TOOLS used by Oxford’s first farmers have been uncovered by a team of archaeologists.

It is thought the scrapers and knives could date back 4,000 years, after they were unearthed by two professionals and about 50 community volunteers from Archeox, the East Oxford Archaeology and History Project.

Dr Olaf Bayer, from the project, said: “It’s really exciting.

“We’ve done a couple of surveys on the site over the last couple of years and started excavating green space in Donnington, East Oxford, between Meadow Lane and Cavell Road.

“Over the last 10 days we found Roman material and underneath it a couple of tools which we think date back to 4,000 BC, the Neolithic period, and we think this relates to the first farmers who settled in Oxfordshire.

“We had no idea just how extensive that occupation was and it’s an interesting addition to what we knew.”

Dr Bayer, a stone tools expert who lives near Florence Park, added: “It’s exciting to find something a quarter of a mile away from where you live.”

The East Oxford community archaeology project is run by Dr Bayer and St Clements resident Jane Harrison.

Ms Harrison said: “It’s really exciting and I’m very pleased by what we have found.

“This is the third excavation that we have done after doing one at Minchery Priory, near the Kassam Stadium and at Bartlemas Chapel in Cowley.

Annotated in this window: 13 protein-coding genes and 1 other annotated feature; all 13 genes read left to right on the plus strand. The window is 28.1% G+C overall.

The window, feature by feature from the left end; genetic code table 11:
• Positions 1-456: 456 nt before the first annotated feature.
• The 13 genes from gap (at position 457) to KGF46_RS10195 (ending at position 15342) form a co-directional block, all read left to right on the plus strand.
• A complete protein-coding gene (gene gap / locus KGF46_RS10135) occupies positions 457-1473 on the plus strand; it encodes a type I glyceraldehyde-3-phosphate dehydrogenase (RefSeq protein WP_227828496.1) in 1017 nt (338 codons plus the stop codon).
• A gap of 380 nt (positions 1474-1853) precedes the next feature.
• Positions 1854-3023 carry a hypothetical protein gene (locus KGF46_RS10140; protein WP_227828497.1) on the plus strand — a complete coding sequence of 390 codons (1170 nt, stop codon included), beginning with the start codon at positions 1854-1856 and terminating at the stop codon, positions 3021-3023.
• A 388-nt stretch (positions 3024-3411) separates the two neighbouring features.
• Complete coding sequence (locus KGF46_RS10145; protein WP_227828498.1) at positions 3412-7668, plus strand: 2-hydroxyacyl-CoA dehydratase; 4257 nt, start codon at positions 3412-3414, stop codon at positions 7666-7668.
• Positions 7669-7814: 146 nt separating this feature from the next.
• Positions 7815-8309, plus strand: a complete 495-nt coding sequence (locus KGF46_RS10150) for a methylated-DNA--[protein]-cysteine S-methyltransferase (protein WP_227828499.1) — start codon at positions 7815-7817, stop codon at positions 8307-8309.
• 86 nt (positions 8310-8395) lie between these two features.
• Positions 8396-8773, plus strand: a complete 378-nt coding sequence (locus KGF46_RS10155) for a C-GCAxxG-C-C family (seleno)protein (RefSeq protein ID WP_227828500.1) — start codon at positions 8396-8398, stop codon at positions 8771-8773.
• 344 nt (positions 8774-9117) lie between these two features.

“This time we are dealing with a more prehistoric excavation.”

She added: “We have been working very hard in the sand on pits so it has been difficult but the team have managed incredibly well and are a fun group to work with.”

In October last year Ms Harrison and other members of lottery-funded Archeox were working at Minchery Farm paddock near the Kassam Stadium when they dug up a 4,000-year-old artefact as they tried to found out more information about the 12th century priory.

The barbed arrowhead made of flint was thought to date back to the early Bronze Age.

Volunteer Greg Owen, an architect from Greater Leys, who is also working at the Donnington dig, said: “I’m used to being on a building site and I normally see things being built up rather than digging to find stuff.

“But I uncovered a tool which dated back to the Stone Age and that was a fantastic feeling. It’s a lovely thing to do and everyone works together and we have got people of all different ages and backgrounds.”

The archaeology project is funded by the Heritage Lottery fund and Oxford University.